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Disregard That Diet-Soda-and-Stroke Study

At a conference last week, University of Miami researchers presented evidence that seemed to link diet soda with an increased risk of stroke and vascular death. However, according to several experts, the study is flawed. They say diet soda drinkers should disregard the warning.

Jennifer Cleary from the Lipid Disorders and Metabolic Syndrome Clinic at Northwestern Memorial Hospital in Chicago told Clinical Advisor, "There are a lot of factors that were not taken into consideration, so we can't really assume that there is a causal relationship between diet soda and stroke." In other words, the researchers found a correlation, not causation. "[People drinking diet soda] might also be consuming fast food and making other unhealthy lifestyle choices."

For example, diet soda drinkers are more likely to be overweight and to have diabetes, said Richard Besser, MD, chief health and medical editor at ABC News. "[The researchers] didn't look at how much salt [participants] took in, they didn't look at what other foods they ate. Those things we know are associated with stroke and heart attack," Besser said. "The study population may have been at a higher-than-normal risk for cardiovascular events, with an event rate of 22 percent compared with the expected rate of 8 to 10 percent."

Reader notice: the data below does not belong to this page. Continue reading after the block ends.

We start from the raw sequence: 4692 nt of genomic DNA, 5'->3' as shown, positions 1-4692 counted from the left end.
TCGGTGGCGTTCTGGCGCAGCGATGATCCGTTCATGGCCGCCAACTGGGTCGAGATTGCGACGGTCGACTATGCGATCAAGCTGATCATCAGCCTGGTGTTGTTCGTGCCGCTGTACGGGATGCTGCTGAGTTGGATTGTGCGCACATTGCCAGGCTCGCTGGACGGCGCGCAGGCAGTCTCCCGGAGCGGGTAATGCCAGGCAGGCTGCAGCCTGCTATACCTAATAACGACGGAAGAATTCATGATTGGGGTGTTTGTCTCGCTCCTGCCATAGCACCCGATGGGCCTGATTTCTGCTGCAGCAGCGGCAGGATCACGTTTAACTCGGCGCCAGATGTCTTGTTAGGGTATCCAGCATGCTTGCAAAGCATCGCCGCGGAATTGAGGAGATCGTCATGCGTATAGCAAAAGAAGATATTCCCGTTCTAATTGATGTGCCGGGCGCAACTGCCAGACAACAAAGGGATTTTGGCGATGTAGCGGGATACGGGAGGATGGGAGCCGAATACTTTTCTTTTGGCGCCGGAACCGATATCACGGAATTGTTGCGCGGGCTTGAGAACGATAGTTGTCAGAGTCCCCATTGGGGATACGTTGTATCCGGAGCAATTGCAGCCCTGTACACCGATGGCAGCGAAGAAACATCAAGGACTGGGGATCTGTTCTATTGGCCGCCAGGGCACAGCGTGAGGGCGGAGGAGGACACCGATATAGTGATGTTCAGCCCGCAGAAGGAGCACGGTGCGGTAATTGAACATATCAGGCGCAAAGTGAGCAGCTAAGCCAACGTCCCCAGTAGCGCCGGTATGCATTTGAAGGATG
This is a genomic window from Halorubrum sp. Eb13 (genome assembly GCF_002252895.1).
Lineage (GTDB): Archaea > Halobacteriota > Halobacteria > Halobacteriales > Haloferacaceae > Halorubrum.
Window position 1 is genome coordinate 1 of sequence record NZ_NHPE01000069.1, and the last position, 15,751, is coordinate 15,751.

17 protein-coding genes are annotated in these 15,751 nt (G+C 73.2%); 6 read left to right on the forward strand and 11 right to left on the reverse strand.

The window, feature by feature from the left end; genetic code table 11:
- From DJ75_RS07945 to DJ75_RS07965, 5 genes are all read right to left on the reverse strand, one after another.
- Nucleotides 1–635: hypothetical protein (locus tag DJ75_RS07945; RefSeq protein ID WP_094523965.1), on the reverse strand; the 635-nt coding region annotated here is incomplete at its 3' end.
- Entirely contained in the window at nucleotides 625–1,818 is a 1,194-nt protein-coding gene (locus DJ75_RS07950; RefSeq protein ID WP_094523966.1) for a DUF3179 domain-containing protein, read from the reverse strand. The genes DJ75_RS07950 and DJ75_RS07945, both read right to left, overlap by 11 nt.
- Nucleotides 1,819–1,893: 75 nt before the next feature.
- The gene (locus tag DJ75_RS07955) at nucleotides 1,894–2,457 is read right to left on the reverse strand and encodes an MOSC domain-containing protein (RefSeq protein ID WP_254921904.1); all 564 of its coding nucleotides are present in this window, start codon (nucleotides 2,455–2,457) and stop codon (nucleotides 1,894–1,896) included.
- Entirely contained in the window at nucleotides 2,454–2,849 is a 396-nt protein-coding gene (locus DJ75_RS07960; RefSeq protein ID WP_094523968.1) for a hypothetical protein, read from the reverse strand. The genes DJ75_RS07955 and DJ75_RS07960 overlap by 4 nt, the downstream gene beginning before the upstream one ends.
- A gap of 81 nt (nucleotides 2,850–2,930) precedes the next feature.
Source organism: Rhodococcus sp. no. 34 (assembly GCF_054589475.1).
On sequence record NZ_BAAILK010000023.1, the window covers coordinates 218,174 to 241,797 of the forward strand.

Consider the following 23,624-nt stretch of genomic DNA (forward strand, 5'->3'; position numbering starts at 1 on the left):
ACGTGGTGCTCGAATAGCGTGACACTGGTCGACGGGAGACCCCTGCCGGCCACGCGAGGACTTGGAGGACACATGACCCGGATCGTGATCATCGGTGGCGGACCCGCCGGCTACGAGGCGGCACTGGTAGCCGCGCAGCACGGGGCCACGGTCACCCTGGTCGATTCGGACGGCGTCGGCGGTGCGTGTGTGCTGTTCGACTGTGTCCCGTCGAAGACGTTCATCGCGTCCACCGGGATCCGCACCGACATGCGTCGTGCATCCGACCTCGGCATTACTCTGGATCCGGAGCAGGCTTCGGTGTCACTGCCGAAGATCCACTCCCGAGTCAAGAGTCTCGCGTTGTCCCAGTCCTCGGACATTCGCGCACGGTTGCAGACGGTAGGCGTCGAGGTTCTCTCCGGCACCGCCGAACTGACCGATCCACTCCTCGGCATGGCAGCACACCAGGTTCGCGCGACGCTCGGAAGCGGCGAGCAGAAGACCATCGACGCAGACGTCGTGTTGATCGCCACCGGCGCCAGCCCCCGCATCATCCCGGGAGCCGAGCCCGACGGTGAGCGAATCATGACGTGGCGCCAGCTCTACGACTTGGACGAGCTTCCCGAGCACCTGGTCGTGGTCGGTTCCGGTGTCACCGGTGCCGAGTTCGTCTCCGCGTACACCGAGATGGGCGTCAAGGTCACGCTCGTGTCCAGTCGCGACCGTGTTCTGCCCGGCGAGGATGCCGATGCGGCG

Cleary also criticized the failure of the researchers to survey the study participants' soda consumption throughout the duration of the study. Their soda intake was assumed to stay constant over the course of nine years.

Furthermore, she and other experts said the sample size used in the study was too small. Even though 2,500 people were surveyed, only 4.5 percent reported drinking (diet or regular) soda daily; that's too few to produce a statistically meaningful result rather than just a random fluctuation.

"I think we have to interpret the findings about diet soda very carefully," Walter Willett, MD, chair of the department of nutrition at Harvard School of Public Health, told the Clinical Advisor. "[After] almost any first report, we shouldn't really change our behavior, because it could easily have occurred by chance."

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Natalie Wolchover
Natalie Wolchover

Natalie Wolchover was a staff writer for Live Science from 2010 to 2012 and is currently a senior physics writer and editor for Quanta Magazine. She holds a bachelor's degree in physics from Tufts University and has studied physics at the University of California, Berkeley. Along with the staff of Quanta, Wolchover won the 2022 Pulitzer Prize for explanatory writing for her work on the building of the James Webb Space Telescope. Her work has also appeared in the The Best American Science and Nature Writing and The Best Writing on Mathematics, Nature, The New Yorker and Popular Science. She was the 2016 winner of the  Evert Clark/Seth Payne Award, an annual prize for young science journalists, as well as the winner of the 2017 Science Communication Award for the American Institute of Physics.